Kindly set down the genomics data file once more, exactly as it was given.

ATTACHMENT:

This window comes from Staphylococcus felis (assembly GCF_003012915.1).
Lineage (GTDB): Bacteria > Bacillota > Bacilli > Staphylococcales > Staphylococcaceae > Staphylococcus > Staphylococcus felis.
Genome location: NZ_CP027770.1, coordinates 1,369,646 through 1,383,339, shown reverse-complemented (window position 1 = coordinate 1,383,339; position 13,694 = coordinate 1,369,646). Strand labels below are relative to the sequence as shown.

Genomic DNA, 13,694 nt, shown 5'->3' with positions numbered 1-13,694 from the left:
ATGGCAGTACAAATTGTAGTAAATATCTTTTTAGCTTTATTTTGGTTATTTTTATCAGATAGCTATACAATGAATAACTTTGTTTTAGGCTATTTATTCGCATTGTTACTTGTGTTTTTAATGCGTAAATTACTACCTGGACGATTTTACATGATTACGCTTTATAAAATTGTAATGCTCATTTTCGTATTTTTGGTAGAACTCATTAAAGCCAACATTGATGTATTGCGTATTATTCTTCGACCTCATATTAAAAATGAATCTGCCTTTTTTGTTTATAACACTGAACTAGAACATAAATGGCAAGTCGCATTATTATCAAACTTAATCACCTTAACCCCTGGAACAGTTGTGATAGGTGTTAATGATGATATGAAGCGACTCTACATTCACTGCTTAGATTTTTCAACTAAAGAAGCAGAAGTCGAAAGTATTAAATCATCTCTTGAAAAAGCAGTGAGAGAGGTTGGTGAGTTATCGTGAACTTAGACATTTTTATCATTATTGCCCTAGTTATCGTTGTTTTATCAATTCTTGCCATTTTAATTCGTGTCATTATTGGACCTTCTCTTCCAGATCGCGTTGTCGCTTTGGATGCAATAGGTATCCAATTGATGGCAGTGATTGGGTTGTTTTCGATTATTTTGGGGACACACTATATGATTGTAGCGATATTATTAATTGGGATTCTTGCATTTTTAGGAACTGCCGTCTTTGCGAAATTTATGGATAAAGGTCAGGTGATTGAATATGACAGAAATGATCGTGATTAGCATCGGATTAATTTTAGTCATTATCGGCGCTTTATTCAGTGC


This window comes from Staphylococcus felis (assembly GCF_003012915.1).
Lineage (GTDB): Bacteria > Bacillota > Bacilli > Staphylococcales > Staphylococcaceae > Staphylococcus > Staphylococcus felis.
Genome location: NZ_CP027770.1, coordinates 1,369,646 through 1,383,339, shown reverse-complemented (window position 1 = coordinate 1,383,339; position 13,694 = coordinate 1,369,646). Strand labels below are relative to the sequence as shown.

Genomic DNA, 13,694 nt, shown 5'->3' with positions numbered 1-13,694 from the left:
ATGGCAGTACAAATTGTAGTAAATATCTTTTTAGCTTTATTTTGGTTATTTTTATCAGATAGCTATACAATGAATAACTTTGTTTTAGGCTATTTATTCGCATTGTTACTTGTGTTTTTAATGCGTAAATTACTACCTGGACGATTTTACATGATTACGCTTTATAAAATTGTAATGCTCATTTTCGTATTTTTGGTAGAACTCATTAAAGCCAACATTGATGTATTGCGTATTATTCTTCGACCTCATATTAAAAATGAATCTGCCTTTTTTGTTTATAACACTGAACTAGAACATAAATGGCAAGTCGCATTATTATCAAACTTAATCACCTTAACCCCTGGAACAGTTGTGATAGGTGTTAATGATGATATGAAGCGACTCTACATTCACTGCTTAGATTTTTCAACTAAAGAAGCAGAAGTCGAAAGTATTAAATCATCTCTTGAAAAAGCAGTGAGAGAGGTTGGTGAGTTATCGTGAACTTAGACATTTTTATCATTATTGCCCTAGTTATCGTTGTTTTATCAATTCTTGCCATTTTAATTCGTGTCATTATTGGACCTTCTCTTCCAGATCGCGTTGTCGCTTTGGATGCAATAGGTATCCAATTGATGGCAGTGATTGGGTTGTTTTCGATTATTTTGGGGACACACTATATGATTGTAGCGATATTATTAATTGGGATTCTTGCATTTTTAGGAACTGCCGTCTTTGCGAAATTTATGGATAAAGGTCAGGTGATTGAATATGACAGAAATGATCGTGATTAGCATCGGATTAATTTTAGTCATTATCGGCGCTTTATTCAGTGC